After 27 years of incarceration, a California Black man will soon be released from prison. A new review of his case discovered that there might not have been enough evidence to tie him to the robbery case he was convicted for.
According to ABC 7, Earl Snoddy is now a free man.
A jury in Compton convicted him of a 1995 robbery, despite Snoddy stating that he was not at the location of the crime at the time in question. Because of his previous run-ins with the law, Snoddy fell victim to California’s newly instituted three-strikes law, which penalizes repeat criminals harsher than those with clean records.
The “Three Strikes and You’re Out” law was enacted by California voters in 1994, is a law that “imposed a life sentence for almost any crime, no matter how minor, if the defendant had two prior convictions for crimes defined as serious or violent by the California Penal Code.”
However, the man will be released in spite of the law, after his lawyer Matthew Barhoma was able to convince the DA the evidence did not conclusively tie Snoddy to the robbery and his client deserved freedom after decades of a clean record in prison.
Barhoma said, “Technically as of today he’s a free man.”
The attorney was able to raise questions about Snoddy’s conviction that made the state consider reducing the man’s sentence to time served.
Barhoma shared with the DA’s office issues about the crime, that made him take the case.
First, the lawyer found no hard evidence connecting his client to the robbery. Police arrested Snoddy, two blocks away from the crime, based on the victim’s description of the robber.
In addition to the identification, Snoddy’s criminal rap sheet should not have been a factor in this crime. Barhoma argues that just because he had a checkered past, does not mean he committed this crime.
“My team has looked into this conviction and have found very little reason to believe that Mr. Snoddy should have been convicted at all,” the lawyer said. “There’s strong indication of his wrongful convictions so much so, even the DA’s office, internal personnel have reached out to me and have even become appointed pro bono co-counsel on this case in being able to correct this conviction.”
The larger issue may be how the three-strikes system unjustly impacts the Black community, assessing if the punishment actually fits the crime.
In Elsa Chen’s study, “The Liberation Hypothesis and Racial and Ethnic Disparities in the Application of California’s Three Strikes Law,” the Santa Clara University Associate Professor reviewed 171,000 individual case records on inmates in the California prison system in September 2006. She examined how racial biases impacted the sentencing of African-American, American Indian, Latino, and Caucasian offenders through the lens of the state’s three-strike law.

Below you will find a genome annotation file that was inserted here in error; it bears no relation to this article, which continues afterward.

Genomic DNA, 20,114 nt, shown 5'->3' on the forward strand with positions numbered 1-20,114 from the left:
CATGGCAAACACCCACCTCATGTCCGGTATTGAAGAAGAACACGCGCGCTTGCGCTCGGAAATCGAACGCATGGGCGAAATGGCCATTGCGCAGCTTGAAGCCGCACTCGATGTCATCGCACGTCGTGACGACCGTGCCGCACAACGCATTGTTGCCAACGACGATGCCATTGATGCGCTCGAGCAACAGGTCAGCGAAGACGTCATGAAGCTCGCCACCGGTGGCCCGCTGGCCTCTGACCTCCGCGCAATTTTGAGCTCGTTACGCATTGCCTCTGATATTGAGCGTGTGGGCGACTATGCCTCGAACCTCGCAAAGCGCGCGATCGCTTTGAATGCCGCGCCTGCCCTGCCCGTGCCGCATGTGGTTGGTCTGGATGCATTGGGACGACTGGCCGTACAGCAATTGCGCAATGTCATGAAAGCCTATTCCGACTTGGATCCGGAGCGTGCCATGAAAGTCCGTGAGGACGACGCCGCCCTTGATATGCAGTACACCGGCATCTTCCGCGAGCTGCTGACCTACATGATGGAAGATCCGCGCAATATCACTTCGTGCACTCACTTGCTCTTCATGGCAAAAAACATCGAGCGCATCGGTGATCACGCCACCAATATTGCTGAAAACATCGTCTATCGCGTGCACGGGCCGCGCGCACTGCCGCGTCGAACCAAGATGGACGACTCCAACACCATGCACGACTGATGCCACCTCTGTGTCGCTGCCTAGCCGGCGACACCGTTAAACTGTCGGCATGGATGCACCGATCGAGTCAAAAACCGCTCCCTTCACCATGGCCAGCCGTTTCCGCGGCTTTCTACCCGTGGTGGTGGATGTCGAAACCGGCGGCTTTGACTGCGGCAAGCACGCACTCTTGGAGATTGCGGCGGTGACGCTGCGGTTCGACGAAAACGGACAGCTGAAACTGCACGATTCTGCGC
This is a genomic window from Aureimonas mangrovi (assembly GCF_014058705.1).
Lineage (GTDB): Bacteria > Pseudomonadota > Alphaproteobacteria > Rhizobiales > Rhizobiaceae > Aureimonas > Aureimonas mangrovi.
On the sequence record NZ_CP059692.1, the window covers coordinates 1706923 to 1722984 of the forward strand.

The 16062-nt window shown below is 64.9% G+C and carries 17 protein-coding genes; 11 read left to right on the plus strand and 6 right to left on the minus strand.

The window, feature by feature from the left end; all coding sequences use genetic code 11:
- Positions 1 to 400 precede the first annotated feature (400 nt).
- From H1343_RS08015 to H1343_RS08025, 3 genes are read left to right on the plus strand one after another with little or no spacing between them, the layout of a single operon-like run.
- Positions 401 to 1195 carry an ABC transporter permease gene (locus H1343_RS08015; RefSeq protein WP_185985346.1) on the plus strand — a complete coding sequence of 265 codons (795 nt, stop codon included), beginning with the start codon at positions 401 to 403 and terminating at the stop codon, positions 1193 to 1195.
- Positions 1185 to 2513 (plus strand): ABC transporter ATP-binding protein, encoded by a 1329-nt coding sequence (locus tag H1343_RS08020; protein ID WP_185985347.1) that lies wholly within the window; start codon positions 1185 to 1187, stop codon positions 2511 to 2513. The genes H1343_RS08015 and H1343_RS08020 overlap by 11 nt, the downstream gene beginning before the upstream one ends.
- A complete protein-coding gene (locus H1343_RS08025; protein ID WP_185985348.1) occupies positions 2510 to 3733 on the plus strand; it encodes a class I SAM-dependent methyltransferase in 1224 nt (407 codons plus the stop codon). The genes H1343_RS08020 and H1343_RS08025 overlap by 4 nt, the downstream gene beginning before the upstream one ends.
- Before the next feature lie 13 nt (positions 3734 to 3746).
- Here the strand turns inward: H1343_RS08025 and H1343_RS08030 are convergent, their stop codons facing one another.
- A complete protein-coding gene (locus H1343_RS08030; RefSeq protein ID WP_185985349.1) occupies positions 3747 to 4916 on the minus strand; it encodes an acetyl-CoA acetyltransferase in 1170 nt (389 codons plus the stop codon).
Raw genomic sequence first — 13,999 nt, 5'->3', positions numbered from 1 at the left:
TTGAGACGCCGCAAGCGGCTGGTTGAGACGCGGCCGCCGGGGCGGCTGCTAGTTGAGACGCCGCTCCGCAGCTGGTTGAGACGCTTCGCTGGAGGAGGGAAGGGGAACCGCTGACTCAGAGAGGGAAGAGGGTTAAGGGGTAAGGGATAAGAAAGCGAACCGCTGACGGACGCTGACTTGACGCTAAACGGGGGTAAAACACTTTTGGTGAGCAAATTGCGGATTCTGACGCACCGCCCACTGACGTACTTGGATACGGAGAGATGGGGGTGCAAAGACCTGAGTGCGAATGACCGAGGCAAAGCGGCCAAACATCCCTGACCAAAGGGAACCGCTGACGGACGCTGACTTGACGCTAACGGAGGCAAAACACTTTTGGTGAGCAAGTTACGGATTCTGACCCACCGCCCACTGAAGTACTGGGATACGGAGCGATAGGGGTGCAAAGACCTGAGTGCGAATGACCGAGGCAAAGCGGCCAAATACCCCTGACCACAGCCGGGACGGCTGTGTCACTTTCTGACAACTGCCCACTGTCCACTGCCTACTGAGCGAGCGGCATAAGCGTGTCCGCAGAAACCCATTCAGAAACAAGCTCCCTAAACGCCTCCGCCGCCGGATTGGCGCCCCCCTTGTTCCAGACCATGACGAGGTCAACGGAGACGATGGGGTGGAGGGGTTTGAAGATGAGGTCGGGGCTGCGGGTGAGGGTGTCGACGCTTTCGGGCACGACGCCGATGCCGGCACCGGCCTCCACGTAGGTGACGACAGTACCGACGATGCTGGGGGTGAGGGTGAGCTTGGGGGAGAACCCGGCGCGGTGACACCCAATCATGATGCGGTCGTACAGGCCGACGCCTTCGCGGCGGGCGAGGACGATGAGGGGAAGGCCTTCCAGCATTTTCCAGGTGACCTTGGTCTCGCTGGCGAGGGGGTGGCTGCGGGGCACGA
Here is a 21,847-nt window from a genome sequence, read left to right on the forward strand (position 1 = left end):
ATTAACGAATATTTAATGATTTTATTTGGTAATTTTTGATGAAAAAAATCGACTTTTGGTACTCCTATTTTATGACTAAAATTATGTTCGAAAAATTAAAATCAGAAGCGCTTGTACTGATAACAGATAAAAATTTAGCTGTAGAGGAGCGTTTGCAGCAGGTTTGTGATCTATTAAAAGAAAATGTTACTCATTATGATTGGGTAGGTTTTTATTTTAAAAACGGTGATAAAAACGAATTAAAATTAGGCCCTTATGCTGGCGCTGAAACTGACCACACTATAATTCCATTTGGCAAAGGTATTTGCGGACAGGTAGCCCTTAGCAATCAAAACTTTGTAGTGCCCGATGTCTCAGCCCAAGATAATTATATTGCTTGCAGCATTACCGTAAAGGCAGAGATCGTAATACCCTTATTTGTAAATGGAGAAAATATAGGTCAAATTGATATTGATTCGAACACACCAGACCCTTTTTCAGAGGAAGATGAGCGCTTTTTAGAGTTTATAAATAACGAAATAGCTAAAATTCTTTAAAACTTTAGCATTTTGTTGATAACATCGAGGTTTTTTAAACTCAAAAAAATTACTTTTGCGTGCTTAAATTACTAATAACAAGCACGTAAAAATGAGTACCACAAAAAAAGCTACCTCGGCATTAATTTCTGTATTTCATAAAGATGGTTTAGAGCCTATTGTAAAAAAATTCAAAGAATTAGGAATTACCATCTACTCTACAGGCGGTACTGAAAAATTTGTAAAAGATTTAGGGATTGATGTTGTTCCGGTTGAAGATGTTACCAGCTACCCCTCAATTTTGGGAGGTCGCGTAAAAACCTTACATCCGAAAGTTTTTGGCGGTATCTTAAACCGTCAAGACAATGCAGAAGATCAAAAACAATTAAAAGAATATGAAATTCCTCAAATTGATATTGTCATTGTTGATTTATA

Chen found that “African-American offenders were signiﬁcantly more likely than whites and Latinos to receive third-strike sentences, regardless of the nature of their offense. The same is true for American Indians.”
Scott Ehlers, Vincent Schiraldi, and Eric Lotke noted in their published paper with the Justice Policy Institute, “An Examination of the Impact of California’s Three Strike Law on African-Americans and Latinos,” that California, the state that Snoddy was convicted in, aggressively uses the three strikes guidelines when sentencing non-whites. They found that since passing the law, California’s prison population has risen, while there is little evidence to show the law reduces crime.
The report, that curated research stated that at the time of the study “California had four times as many people incarcerated under Three Strikes as the other 21 Three Strikes states for which there were data, and that there was little link between the use of Three Strikes and declines in crime.”
This research showed that while Blacks make up 6.5 percent of the people in California, they make up almost 30 percent of the prison population. They also make up roughly 45 percent of the three-strikes population, almost equal to Hispanic and White men combined. This is the system that Snoddy found himself trapped in.
The conviction for this robbery and sentencing him under this law wiped three decades from his life.
The DA is offering Snoddy a lifeline to get out early. The state allows for lawyers to ask for their clients to have their sentences changed, provided they have demonstrated good behavior while incarcerated.
The attorney says, “This is a law that allows the DA’s office to recall, renegotiate on sentences, especially where there’s exemplary behavior. Here, Mr. Snoddy has exactly that, exemplary behavior.”
Snoddy will be released before the week’s end. His sister, Charlene Bickman, said she is happy about the arrangements being arranged to return him to his family before Valentine’s day.
“I’m trying to hold back the tears about my little brother and I love him to death,” the sister said. “We’re grateful, we’re thankful. I mean, there is justice here in this world and beyond measures, thank God for just putting good people in place.”
Snoddy plans to enter into a re-entry program to assist him in his integration into modern life. He was locked up before the widespread use of the Internet, social media, and cellphones.
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